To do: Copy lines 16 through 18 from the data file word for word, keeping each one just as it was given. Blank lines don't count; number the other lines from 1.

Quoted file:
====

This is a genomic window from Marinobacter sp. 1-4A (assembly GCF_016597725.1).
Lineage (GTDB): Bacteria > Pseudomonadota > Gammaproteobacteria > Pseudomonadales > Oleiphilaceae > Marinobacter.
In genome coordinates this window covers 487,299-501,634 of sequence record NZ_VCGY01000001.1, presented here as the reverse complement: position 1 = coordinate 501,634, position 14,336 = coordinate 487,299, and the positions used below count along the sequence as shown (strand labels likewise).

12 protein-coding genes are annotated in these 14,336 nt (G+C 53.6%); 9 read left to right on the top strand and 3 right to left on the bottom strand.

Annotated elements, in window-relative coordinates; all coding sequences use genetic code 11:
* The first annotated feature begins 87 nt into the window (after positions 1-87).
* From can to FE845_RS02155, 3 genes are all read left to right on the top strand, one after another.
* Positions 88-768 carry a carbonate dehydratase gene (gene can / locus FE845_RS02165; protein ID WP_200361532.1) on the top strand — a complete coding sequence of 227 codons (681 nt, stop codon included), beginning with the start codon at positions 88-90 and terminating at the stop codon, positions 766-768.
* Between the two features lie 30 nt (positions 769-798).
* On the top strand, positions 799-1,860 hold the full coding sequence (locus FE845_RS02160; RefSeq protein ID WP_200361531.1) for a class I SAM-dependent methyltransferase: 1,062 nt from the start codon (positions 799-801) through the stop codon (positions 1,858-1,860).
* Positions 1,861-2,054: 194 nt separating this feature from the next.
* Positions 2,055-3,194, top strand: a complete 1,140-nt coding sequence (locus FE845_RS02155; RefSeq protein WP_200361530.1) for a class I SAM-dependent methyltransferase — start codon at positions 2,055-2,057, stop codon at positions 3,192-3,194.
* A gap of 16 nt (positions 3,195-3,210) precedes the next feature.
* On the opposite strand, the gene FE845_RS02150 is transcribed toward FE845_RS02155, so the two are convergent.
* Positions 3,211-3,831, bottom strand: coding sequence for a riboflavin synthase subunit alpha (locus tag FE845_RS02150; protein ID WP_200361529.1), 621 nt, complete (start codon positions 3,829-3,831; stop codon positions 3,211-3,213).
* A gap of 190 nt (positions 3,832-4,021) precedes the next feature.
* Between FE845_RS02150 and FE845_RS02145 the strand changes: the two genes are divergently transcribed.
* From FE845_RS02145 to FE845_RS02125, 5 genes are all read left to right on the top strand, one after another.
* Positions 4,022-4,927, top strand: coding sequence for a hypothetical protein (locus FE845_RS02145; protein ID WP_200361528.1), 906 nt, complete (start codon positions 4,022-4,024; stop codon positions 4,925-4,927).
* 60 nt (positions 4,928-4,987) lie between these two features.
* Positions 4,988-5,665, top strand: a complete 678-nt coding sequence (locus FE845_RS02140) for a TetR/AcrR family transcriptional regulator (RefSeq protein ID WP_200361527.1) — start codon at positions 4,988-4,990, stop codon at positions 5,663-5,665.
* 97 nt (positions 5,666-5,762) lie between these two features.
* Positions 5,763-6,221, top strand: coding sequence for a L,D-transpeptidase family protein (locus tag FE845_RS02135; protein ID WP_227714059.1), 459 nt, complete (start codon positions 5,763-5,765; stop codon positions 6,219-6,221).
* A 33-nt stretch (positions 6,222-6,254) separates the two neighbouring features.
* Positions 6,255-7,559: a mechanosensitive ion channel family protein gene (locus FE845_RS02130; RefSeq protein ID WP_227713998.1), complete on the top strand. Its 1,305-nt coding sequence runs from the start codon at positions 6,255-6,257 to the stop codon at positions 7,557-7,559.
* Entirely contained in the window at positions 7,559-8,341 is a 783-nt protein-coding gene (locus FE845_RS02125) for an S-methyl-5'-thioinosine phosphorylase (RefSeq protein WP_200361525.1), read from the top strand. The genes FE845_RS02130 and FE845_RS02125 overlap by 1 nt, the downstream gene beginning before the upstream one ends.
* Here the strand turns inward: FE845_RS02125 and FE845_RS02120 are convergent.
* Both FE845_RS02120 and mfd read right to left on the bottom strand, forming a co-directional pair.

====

* A gap of 190 nt (positions 3,832-4,021) precedes the next feature.
* Between FE845_RS02150 and FE845_RS02145 the strand changes: the two genes are divergently transcribed.
* From FE845_RS02145 to FE845_RS02125, 5 genes are all read left to right on the top strand, one after another.